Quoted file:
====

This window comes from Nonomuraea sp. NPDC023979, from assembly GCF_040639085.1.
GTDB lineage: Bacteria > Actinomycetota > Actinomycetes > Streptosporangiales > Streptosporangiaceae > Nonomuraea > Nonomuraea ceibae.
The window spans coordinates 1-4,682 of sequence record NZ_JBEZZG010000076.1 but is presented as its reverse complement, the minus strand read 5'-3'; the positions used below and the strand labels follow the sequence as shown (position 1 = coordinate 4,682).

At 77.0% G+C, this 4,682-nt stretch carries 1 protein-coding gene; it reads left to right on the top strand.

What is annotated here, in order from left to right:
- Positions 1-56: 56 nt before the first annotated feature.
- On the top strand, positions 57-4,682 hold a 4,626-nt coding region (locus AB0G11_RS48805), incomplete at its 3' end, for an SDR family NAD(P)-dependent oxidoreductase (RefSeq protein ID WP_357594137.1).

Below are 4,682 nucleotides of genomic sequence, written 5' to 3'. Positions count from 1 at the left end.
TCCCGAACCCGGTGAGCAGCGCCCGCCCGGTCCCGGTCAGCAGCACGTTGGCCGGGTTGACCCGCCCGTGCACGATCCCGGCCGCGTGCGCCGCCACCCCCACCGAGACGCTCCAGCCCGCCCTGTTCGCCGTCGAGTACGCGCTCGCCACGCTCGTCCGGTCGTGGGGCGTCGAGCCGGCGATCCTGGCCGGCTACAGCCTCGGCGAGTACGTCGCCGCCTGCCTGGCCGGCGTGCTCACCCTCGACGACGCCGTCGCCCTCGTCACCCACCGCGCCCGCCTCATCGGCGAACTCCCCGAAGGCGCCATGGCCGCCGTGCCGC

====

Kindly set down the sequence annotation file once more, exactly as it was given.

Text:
This window comes from Nonomuraea sp. NPDC023979, from assembly GCF_040639085.1.
GTDB lineage: Bacteria > Actinomycetota > Actinomycetes > Streptosporangiales > Streptosporangiaceae > Nonomuraea > Nonomuraea ceibae.
The window spans coordinates 1-4,682 of sequence record NZ_JBEZZG010000076.1 but is presented as its reverse complement, the minus strand read 5'-3'; the positions used below and the strand labels follow the sequence as shown (position 1 = coordinate 4,682).

At 77.0% G+C, this 4,682-nt stretch carries 1 protein-coding gene; it reads left to right on the top strand.

What is annotated here, in order from left to right:
- Positions 1-56: 56 nt before the first annotated feature.
- On the top strand, positions 57-4,682 hold a 4,626-nt coding region (locus AB0G11_RS48805), incomplete at its 3' end, for an SDR family NAD(P)-dependent oxidoreductase (RefSeq protein ID WP_357594137.1).

Below are 4,682 nucleotides of genomic sequence, written 5' to 3'. Positions count from 1 at the left end.
TCCCGAACCCGGTGAGCAGCGCCCGCCCGGTCCCGGTCAGCAGCACGTTGGCCGGGTTGACCCGCCCGTGCACGATCCCGGCCGCGTGCGCCGCCACCCCCACCGAGACGCTCCAGCCCGCCCTGTTCGCCGTCGAGTACGCGCTCGCCACGCTCGTCCGGTCGTGGGGCGTCGAGCCGGCGATCCTGGCCGGCTACAGCCTCGGCGAGTACGTCGCCGCCTGCCTGGCCGGCGTGCTCACCCTCGACGACGCCGTCGCCCTCGTCACCCACCGCGCCCGCCTCATCGGCGAACTCCCCGAAGGCGCCATGGCCGCCGTGCCGC